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According to the Office for Rail and Road (ORR), this is a £600k fine reduced by one third for a guilty plea to £400k, instead of a £750k fine reduced by one third to a £500k fine.
Southwark Crown Court applied the same reasoning as the District Judge’s in the Magistrates Court but found that the Company was not afforded enough credit for its mitigation, which was reflected in the new sentence.
Westminster Magistrates’ Court heard that Keith Light, now 54, suffered injuries including a broken collarbone, 11 broken ribs and a punctured lung after falling from a height of 14ft while cutting back vegetation at Brent Cross viaduct.
In a Victim Personal Statement provided to the court Mr Light explained that following the accident on 2 November 2016 he spent 13 days in intensive care during which time he underwent two major operations and now has metal plates pinning his clavicle and ribs. He has been unable to return to his former occupation.
Lanes Group had won the contract to help with maintenance work, including vegetation removal, repairs and painting along the Northern Line in the North London boroughs of Barnet and Haringey and had started work at Brent Cross on 24 October 2016, with Mr Light working his first shift on 31 October.
The Office of Rail and Road (ORR) investigation found that Lanes’ site inspection had been inadequate and failed to realise that using ladders was inappropriate for the task and exposed workers to the risk of falling.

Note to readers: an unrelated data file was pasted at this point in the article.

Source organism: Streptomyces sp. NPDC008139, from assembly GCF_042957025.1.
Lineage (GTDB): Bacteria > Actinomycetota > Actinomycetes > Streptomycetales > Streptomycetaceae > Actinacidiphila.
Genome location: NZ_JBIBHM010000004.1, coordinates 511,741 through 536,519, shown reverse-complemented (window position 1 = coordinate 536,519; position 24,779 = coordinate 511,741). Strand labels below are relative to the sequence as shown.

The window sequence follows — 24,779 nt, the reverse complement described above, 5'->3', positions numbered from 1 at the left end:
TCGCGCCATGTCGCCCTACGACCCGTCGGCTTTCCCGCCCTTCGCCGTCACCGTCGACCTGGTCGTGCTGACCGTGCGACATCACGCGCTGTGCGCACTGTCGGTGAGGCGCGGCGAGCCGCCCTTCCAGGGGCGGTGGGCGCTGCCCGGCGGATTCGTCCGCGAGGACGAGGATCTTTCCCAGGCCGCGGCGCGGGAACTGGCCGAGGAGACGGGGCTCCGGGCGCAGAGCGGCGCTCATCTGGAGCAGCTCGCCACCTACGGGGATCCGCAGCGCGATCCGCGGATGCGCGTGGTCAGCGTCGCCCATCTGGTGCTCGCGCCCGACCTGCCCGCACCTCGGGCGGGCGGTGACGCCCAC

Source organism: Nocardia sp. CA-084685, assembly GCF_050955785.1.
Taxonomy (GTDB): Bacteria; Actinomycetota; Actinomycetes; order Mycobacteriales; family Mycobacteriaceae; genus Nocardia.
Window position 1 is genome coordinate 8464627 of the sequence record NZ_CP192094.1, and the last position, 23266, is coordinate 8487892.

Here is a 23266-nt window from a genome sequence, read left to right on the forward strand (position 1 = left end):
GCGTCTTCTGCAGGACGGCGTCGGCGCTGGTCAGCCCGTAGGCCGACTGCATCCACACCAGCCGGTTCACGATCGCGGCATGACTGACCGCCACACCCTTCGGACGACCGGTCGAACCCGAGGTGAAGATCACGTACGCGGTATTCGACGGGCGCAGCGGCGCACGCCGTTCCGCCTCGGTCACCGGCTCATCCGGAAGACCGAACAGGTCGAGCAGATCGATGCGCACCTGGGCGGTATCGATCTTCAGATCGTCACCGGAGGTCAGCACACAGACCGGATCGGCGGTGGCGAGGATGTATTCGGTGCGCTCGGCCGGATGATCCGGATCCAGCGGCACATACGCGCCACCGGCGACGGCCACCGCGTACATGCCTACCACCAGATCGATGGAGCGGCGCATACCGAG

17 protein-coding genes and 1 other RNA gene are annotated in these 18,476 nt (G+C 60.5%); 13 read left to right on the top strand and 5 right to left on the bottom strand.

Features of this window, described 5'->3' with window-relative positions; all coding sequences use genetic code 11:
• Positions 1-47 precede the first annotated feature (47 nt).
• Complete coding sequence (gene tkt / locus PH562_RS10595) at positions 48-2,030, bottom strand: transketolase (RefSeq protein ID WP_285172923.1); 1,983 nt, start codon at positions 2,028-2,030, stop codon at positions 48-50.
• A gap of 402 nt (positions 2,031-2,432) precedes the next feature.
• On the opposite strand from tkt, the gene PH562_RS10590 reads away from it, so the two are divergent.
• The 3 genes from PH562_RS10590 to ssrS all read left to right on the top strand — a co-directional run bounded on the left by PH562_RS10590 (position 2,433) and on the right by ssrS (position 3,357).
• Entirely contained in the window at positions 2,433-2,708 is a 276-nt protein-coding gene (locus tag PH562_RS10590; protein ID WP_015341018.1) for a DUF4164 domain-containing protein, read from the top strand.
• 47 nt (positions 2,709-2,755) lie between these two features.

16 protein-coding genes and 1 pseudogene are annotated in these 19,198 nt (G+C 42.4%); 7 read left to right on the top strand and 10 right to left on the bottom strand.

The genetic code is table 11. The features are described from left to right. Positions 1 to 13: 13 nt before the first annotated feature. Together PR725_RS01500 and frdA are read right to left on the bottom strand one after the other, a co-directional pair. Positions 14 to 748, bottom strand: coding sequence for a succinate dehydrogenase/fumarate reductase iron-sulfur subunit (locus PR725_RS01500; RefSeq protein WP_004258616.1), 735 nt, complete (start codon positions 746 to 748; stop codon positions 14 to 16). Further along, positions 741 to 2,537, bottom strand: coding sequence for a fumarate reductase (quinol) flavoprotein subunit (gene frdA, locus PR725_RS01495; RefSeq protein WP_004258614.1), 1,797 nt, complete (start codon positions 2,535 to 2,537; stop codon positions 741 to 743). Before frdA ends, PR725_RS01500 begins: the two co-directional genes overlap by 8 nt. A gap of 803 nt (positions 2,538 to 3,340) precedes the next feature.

On the day of the fall, Mr Light arrived on site at 8am and was not given a safety briefing before starting work painting arches at the viaduct. Later in the day at a more inaccessible part of the site, Mr Light was instructed to climb a ladder and cut back some branches so that painting could continue.
The court heard that in order to reach the branches Mr Light had to twist to the left and reach across and as he did so he felt the ladder lurch and he fell to the ground.
ORR told the court that that the job was neither properly planned nor appropriately supervised, and because Lanes had failed to properly assess the site workers were unable to use equipment, such as a tower scaffold or mobile elevated work platform, which were specified in the work method statement.
Lanes’ Health and Safety Manager did not visit the site.
Ian Prosser, ORR Director of Safety and HM Chief Inspector of Railways, said: “Our thoughts remain with the victim who suffered such awful injuries. We welcome the sentence which clearly indicates the seriousness with which this offence is viewed and we expect Lanes and the rail industry as a whole to look very hard at their sites and make sure they are doing everything possible to ensure they are safe.”
Incident reporting is essential. No matter what steps are taken, training is given and precautions are taken, there will always be an element of accidents and incidents that occur in any environment.…things happen.
» Is a company still stuck in the 80s using an Incident Reporting book kept in reception gathering dust and presenting a GDPR nightmare?
» Has the company moved into the late 90s or even 00s and record things using Excel spreadsheets? (Did you know Excel is turning 33 this year?!)
» Is the company bang up to date with modern solutions allowing for efficiency and increased access and uptake of procedures?
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